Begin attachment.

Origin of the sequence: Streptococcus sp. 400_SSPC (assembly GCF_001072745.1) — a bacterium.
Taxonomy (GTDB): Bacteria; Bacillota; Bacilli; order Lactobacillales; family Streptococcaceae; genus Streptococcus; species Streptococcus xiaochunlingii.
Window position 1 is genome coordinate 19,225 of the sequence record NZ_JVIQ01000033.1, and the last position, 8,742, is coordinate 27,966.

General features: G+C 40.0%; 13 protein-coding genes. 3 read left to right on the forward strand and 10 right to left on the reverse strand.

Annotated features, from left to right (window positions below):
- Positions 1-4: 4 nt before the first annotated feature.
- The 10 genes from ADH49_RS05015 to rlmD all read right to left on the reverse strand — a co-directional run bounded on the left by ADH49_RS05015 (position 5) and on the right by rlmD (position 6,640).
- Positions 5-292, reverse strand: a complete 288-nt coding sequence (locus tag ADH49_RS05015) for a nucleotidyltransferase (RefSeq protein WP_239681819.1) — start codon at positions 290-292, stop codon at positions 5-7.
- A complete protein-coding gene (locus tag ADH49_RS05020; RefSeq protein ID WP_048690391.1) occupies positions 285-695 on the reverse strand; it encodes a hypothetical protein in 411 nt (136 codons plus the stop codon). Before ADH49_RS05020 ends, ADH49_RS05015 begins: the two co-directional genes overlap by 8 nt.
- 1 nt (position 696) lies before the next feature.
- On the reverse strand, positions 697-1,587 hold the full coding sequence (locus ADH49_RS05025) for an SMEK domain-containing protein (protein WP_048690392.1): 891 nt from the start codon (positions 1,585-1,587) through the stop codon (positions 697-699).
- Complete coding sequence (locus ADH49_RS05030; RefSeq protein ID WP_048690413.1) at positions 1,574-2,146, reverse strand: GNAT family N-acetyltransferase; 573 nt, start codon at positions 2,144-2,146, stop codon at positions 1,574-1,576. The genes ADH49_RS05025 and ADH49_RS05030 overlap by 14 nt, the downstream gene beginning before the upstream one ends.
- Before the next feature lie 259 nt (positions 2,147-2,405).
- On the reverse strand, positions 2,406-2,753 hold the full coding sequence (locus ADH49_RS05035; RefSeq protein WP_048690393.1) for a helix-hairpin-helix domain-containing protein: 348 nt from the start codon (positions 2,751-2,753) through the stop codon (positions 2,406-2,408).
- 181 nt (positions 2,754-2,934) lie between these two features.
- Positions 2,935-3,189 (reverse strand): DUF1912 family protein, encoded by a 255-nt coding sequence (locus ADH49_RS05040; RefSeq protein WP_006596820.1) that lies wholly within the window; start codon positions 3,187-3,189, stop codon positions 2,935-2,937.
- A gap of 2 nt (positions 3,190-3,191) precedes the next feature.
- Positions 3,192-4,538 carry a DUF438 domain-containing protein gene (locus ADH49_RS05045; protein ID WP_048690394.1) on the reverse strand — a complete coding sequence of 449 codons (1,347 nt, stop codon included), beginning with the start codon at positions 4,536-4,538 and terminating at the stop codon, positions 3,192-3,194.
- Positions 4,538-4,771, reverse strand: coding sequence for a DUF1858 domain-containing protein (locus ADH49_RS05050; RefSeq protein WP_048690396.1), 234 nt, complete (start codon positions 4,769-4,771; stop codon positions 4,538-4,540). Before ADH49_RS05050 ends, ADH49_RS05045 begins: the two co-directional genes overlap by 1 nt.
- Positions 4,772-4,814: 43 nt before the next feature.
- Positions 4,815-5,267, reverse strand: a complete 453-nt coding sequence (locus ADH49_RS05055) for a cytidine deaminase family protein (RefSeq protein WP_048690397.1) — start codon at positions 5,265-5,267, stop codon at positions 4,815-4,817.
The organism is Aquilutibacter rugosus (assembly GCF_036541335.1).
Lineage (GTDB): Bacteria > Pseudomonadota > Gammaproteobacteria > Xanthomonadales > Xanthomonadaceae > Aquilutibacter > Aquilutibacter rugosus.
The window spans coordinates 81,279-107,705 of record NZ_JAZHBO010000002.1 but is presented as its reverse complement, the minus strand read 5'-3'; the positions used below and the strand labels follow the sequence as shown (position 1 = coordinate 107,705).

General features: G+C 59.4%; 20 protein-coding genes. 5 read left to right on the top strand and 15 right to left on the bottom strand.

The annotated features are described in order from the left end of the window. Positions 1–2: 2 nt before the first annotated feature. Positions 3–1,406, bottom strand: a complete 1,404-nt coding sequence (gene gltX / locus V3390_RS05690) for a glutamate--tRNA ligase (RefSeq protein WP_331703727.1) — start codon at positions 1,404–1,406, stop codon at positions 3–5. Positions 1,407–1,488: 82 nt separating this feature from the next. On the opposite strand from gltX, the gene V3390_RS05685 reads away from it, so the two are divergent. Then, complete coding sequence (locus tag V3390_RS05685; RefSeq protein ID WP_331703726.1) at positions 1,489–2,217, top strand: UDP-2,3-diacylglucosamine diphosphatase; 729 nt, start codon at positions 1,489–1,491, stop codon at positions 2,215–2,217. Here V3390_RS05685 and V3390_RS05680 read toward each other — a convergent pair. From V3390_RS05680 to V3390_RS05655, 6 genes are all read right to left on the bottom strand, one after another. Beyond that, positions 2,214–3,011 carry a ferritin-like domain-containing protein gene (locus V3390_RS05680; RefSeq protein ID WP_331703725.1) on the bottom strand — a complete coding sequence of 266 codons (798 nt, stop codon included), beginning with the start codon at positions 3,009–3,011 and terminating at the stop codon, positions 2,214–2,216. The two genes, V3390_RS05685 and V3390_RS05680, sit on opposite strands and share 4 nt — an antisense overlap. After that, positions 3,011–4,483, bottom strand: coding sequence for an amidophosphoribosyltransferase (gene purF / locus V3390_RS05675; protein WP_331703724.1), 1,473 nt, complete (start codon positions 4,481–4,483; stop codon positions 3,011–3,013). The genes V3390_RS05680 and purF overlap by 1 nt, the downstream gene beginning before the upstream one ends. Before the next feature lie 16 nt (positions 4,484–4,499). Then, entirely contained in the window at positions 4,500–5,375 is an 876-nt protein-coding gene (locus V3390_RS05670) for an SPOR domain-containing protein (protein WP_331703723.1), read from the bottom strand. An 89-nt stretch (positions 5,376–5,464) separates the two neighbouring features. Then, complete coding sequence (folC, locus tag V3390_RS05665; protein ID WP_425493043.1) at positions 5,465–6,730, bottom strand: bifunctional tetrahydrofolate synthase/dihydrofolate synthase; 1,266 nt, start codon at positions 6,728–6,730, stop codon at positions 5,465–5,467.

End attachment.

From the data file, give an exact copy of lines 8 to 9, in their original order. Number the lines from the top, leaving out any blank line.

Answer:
- Positions 5-292, reverse strand: a complete 288-nt coding sequence (locus tag ADH49_RS05015) for a nucleotidyltransferase (RefSeq protein WP_239681819.1) — start codon at positions 290-292, stop codon at positions 5-7.
- A complete protein-coding gene (locus tag ADH49_RS05020; RefSeq protein ID WP_048690391.1) occupies positions 285-695 on the reverse strand; it encodes a hypothetical protein in 411 nt (136 codons plus the stop codon). Before ADH49_RS05020 ends, ADH49_RS05015 begins: the two co-directional genes overlap by 8 nt.